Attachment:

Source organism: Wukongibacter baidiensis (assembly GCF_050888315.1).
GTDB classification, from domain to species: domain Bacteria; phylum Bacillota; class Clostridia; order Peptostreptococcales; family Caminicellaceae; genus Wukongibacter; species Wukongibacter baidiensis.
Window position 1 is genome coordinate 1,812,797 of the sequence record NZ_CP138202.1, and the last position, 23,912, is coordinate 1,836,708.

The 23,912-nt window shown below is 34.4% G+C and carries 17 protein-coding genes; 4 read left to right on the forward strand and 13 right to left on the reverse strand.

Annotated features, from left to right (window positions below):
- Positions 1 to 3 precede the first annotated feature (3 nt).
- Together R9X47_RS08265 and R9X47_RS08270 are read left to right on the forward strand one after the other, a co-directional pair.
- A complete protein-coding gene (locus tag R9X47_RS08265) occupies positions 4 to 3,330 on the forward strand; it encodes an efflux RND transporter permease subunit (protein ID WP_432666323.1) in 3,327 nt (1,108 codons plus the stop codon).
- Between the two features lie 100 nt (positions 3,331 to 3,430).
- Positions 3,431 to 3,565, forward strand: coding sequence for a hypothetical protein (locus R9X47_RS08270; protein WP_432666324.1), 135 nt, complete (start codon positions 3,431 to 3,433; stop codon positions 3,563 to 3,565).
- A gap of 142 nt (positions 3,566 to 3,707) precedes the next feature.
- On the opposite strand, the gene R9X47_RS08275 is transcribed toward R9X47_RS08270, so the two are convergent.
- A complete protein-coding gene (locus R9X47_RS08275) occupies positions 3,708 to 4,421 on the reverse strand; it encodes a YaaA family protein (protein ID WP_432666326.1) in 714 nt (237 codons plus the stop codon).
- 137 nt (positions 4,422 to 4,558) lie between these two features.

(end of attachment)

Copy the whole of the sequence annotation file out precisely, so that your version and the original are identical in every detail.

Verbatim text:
Source organism: Wukongibacter baidiensis (assembly GCF_050888315.1).
GTDB classification, from domain to species: domain Bacteria; phylum Bacillota; class Clostridia; order Peptostreptococcales; family Caminicellaceae; genus Wukongibacter; species Wukongibacter baidiensis.
Window position 1 is genome coordinate 1,812,797 of the sequence record NZ_CP138202.1, and the last position, 23,912, is coordinate 1,836,708.

The 23,912-nt window shown below is 34.4% G+C and carries 17 protein-coding genes; 4 read left to right on the forward strand and 13 right to left on the reverse strand.

Annotated features, from left to right (window positions below):
- Positions 1 to 3 precede the first annotated feature (3 nt).
- Together R9X47_RS08265 and R9X47_RS08270 are read left to right on the forward strand one after the other, a co-directional pair.
- A complete protein-coding gene (locus tag R9X47_RS08265) occupies positions 4 to 3,330 on the forward strand; it encodes an efflux RND transporter permease subunit (protein ID WP_432666323.1) in 3,327 nt (1,108 codons plus the stop codon).
- Between the two features lie 100 nt (positions 3,331 to 3,430).
- Positions 3,431 to 3,565, forward strand: coding sequence for a hypothetical protein (locus R9X47_RS08270; protein WP_432666324.1), 135 nt, complete (start codon positions 3,431 to 3,433; stop codon positions 3,563 to 3,565).
- A gap of 142 nt (positions 3,566 to 3,707) precedes the next feature.
- On the opposite strand, the gene R9X47_RS08275 is transcribed toward R9X47_RS08270, so the two are convergent.
- A complete protein-coding gene (locus R9X47_RS08275) occupies positions 3,708 to 4,421 on the reverse strand; it encodes a YaaA family protein (protein ID WP_432666326.1) in 714 nt (237 codons plus the stop codon).
- 137 nt (positions 4,422 to 4,558) lie between these two features.